In Sanctum, Sarah McKenzie’s third solo exhibition with David B. Smith Gallery, the artist presents the newest works in her ongoing White Walls series. Through her paintings of museum and gallery interiors, McKenzie examines the architecture of exhibition space and the role it plays in framing and orienting our experience of art. The rooms and corridors depicted in these works are at once austere and opulent; makeshift and highly controlled; impersonal and sacred. McKenzie celebrates these pristine rooms and the specific works of art they feature, but her paintings also raise issues of access and inclusion, both for artists and for viewers.
While art galleries and museums may offer a sense of sanctuary to some, others may feel marginalized or shut out entirely. Historically, these rooms have been highly exclusive, promoting a narrow, dominant art narrative while omitting alternative perspectives. Although the art world has begun to reconsider that narrative, as demonstrated by the 2019 Hilma af Klint exhibition at the Guggenheim, captured in McKenzie’s painting, Inner Circle, the sense of exclusivity nonetheless persists. As all the works in Sanctum reveal, these spaces have the power to confer status and meaning on the art contained within and the individuals who gain entry.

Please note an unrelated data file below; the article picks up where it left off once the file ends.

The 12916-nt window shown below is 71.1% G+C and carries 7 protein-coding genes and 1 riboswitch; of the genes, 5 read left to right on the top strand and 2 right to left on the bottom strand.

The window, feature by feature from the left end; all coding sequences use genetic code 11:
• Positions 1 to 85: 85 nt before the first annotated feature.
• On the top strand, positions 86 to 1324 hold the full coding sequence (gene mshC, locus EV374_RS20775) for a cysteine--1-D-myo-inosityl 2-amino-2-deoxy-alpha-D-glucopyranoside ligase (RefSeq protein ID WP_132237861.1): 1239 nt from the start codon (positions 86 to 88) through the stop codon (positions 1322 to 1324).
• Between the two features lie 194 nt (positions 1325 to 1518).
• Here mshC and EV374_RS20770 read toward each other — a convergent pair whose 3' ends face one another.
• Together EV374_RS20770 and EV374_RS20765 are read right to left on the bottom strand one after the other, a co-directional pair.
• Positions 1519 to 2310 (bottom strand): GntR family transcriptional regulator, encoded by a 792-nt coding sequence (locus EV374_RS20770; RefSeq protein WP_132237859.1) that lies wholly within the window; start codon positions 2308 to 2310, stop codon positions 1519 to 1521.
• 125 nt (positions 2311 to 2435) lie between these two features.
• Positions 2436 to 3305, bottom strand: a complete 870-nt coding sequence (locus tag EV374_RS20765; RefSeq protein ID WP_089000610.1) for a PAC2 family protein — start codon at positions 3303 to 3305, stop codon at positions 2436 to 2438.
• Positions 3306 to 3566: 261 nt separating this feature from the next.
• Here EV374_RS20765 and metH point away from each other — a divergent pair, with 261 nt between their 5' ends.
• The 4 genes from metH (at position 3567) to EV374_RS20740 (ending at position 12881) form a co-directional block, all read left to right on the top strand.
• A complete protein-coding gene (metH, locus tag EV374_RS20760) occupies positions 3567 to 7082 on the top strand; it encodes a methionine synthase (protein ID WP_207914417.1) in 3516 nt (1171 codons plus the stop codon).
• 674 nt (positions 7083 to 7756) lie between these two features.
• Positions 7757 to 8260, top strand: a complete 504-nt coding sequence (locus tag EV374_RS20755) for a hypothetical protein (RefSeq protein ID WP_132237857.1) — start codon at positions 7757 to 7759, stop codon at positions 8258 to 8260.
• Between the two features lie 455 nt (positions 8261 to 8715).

With an emphasis on geometry, pattern, and surface, McKenzie's paintings hover in a zone between stark realism and abstraction. Playing with the materiality of paint, she works with both oils and acrylics and juxtaposes various painting “styles” on each canvas, deliberately undermining the illusion of depth and the overall unity of the completed image. McKenzie’s work often appears photo-realistic when seen in reproduction, but, seen in person, the painted surface asserts itself forcefully, enabling the viewer to discover the process by which the image was constructed.